Upcoming Events

Thanks to everyone who made this Annual Meeting such a great success. A special thanks to John Ruthven, renowned wildlife artist, who shared remarkable stories of his adventures in birding.

November 16th – Huge tree planting at Todd’s Fork Preserve – This is the long hall! We have three-hundred trees to put in the ground (black walnuts for the bottom land, flowering trees, American plums!) Feel free to stop by at any point in the day and lend a hand. We’d love to see you.
9 a.m.-5 p.m.

If you have questions or would like more information, contact Anna at

Building Pretty Ditches to Manage Excess Rainfall

Consider pretty ditches to handle excess rainfall. In our changing climate, water can be an asset and a liability. I prefer the former and by utilizing Rain Gardens and Bioswales, we can all look forward to the next heavy rain.
Learn more about Bioswales and Rain Gardens

Land Trust Alliance Accreditation

We proudly announce that on February 27, 2019 Cardinal Land Conservancy became the fifth accredited land trust in Ohio. The Land Trust Alliance Accreditation Commission works with land trusts across the country to establish standards of excellence, ensuring permanence in the conservation of American lands. This follows a year of diligent effort by our Board and Staff, and years of support from our members, who have helped make us the organization we are today.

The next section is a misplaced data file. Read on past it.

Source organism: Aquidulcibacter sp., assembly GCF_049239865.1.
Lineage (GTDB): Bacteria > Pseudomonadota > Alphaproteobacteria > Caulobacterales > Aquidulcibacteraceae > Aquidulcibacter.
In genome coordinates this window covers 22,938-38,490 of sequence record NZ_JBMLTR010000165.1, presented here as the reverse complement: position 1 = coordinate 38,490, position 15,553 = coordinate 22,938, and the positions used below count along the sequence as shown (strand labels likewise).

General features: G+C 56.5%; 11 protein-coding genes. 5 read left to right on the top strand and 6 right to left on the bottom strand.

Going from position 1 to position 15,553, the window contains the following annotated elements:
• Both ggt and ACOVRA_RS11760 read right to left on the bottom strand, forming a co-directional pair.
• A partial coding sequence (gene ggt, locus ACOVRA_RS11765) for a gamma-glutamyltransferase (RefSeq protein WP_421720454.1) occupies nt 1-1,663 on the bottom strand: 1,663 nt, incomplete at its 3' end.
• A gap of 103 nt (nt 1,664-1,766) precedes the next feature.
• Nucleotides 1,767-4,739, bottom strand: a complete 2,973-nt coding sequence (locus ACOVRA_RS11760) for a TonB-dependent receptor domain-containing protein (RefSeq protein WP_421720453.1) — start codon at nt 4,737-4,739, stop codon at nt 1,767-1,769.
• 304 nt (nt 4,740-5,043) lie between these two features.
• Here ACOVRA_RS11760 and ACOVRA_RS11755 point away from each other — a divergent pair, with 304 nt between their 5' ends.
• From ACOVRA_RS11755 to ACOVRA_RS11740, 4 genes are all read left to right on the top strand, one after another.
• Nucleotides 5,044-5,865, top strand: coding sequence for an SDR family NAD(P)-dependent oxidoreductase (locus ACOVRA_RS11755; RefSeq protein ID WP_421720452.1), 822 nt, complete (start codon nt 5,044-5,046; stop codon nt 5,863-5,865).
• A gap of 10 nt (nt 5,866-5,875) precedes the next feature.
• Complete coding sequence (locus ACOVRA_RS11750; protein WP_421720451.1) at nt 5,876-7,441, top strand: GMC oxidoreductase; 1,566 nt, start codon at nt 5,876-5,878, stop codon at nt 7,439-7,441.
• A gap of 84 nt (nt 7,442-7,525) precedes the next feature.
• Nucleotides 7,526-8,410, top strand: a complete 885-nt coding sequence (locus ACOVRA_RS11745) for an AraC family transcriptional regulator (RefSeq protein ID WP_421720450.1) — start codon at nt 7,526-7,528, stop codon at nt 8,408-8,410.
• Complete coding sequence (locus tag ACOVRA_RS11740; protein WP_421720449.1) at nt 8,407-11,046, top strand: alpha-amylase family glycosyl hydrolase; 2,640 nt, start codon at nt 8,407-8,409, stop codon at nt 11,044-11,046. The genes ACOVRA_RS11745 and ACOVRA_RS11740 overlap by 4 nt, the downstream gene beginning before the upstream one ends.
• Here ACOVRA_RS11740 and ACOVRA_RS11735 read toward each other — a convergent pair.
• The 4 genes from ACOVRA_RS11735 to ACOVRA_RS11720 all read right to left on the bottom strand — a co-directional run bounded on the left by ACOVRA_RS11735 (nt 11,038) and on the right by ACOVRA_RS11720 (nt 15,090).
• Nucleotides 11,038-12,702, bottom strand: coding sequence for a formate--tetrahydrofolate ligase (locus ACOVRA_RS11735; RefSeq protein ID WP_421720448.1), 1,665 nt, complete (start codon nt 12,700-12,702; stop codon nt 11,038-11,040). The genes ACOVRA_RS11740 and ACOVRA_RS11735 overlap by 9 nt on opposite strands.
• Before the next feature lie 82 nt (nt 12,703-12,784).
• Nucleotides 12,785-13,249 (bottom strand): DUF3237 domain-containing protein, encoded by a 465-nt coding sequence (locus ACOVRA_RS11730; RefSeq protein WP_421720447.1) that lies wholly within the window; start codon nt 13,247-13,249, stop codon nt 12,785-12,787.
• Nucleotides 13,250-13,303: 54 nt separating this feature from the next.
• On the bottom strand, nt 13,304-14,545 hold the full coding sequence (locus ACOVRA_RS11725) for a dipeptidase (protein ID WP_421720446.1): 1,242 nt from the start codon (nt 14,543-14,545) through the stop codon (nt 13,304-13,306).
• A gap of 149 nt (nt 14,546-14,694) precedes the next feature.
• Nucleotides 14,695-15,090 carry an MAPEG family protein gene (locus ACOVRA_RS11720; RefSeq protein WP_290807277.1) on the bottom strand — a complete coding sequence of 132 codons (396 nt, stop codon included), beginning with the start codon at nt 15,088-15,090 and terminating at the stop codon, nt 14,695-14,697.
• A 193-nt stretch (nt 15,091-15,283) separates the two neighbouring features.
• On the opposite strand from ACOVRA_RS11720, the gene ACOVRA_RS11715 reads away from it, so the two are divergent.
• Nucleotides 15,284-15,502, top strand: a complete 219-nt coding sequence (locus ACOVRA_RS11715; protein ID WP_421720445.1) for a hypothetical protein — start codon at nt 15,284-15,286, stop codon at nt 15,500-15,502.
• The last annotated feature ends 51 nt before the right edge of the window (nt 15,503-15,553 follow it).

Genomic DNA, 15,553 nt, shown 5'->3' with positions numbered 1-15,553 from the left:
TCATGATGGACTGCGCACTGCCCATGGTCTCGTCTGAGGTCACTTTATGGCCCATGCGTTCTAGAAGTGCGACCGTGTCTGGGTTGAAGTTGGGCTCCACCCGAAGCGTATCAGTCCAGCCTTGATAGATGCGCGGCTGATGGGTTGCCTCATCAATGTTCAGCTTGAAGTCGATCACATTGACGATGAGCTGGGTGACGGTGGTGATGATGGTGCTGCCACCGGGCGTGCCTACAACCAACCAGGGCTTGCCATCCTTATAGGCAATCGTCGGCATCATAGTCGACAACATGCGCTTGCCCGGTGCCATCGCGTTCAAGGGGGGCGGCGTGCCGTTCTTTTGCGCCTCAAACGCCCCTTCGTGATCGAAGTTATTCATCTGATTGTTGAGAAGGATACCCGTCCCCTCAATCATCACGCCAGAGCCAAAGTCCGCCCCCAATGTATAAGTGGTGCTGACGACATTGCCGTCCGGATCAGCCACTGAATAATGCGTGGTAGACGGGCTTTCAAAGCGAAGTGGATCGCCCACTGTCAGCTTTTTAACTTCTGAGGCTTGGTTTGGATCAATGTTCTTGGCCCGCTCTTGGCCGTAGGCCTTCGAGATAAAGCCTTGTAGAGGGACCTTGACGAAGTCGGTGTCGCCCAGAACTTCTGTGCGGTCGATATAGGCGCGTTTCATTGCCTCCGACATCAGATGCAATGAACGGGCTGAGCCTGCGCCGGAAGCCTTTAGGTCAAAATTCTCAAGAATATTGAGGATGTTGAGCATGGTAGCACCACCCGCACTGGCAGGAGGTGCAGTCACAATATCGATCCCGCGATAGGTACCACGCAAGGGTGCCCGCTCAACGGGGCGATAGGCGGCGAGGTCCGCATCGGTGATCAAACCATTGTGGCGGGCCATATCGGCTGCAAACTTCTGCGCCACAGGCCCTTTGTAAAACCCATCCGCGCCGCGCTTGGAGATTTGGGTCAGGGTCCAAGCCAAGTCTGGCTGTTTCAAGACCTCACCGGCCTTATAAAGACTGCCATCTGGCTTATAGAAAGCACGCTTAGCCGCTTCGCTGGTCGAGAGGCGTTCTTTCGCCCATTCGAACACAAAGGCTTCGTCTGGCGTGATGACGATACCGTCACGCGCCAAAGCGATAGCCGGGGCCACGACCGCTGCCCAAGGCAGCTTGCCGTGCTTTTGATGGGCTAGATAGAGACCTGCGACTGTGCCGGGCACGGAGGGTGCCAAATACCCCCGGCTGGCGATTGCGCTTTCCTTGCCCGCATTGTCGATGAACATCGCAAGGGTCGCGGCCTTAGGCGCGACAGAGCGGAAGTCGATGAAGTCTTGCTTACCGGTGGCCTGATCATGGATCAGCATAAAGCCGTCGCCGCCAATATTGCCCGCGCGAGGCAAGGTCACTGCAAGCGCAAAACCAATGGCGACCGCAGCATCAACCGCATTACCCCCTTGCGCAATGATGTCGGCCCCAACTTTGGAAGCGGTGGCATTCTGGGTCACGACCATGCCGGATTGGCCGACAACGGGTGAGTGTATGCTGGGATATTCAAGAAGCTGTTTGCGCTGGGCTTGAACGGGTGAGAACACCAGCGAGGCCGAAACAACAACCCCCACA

“Accreditation is about assuring that our work can live up to the lofty goal of conservation in perpetuity. We find it easier to fully grasp the meaning of perpetuity when we see the excitement of children visiting our preserves. Thinking about the impact these places will have on their lives, that will then be passed on from generation to generation, we can’t help but be inspired to strive to do more — and do it well.” Peter D. Ter Louw, Southwest Michigan Land Conservancy

Clermont County Public Library Bee Hotel Workshop

Cardinal Staff worked with Clermont County’s Miami township and Union township library staff to offer bee hotel-building workshops to over 50 families. Library card holders of all ages came out to learn about the solitary bees living in their backyards and build habitat for them.

Unlike European honey bees, solitary bees do not live in colonies. Instead, they build individual cells. 90% of bees are solitary and they are as diverse as they are numerous. They make nests in a wide variety of materials as well. Some species nest in uncovered soil, some in dried reeds or grasses. Their habitat is important because these bees are more effective pollinators than European honey bees and because their habitat is in short supply. So, attendees of this workshop learned about these hard-working creatures, and left with their own bee hotels, ready to make their yards or apartments awnings, or condo decks more pollinator-friendly. For more information about scheduling your own bee hotel workshop, contact Anna at .


Cardinal’s newsletter, The Conservator, is published in the Spring and in the Fall. Browse back-issues here!

Sept 2018 Newsletter

© Copyright 2018 Cardinal Land Conservancy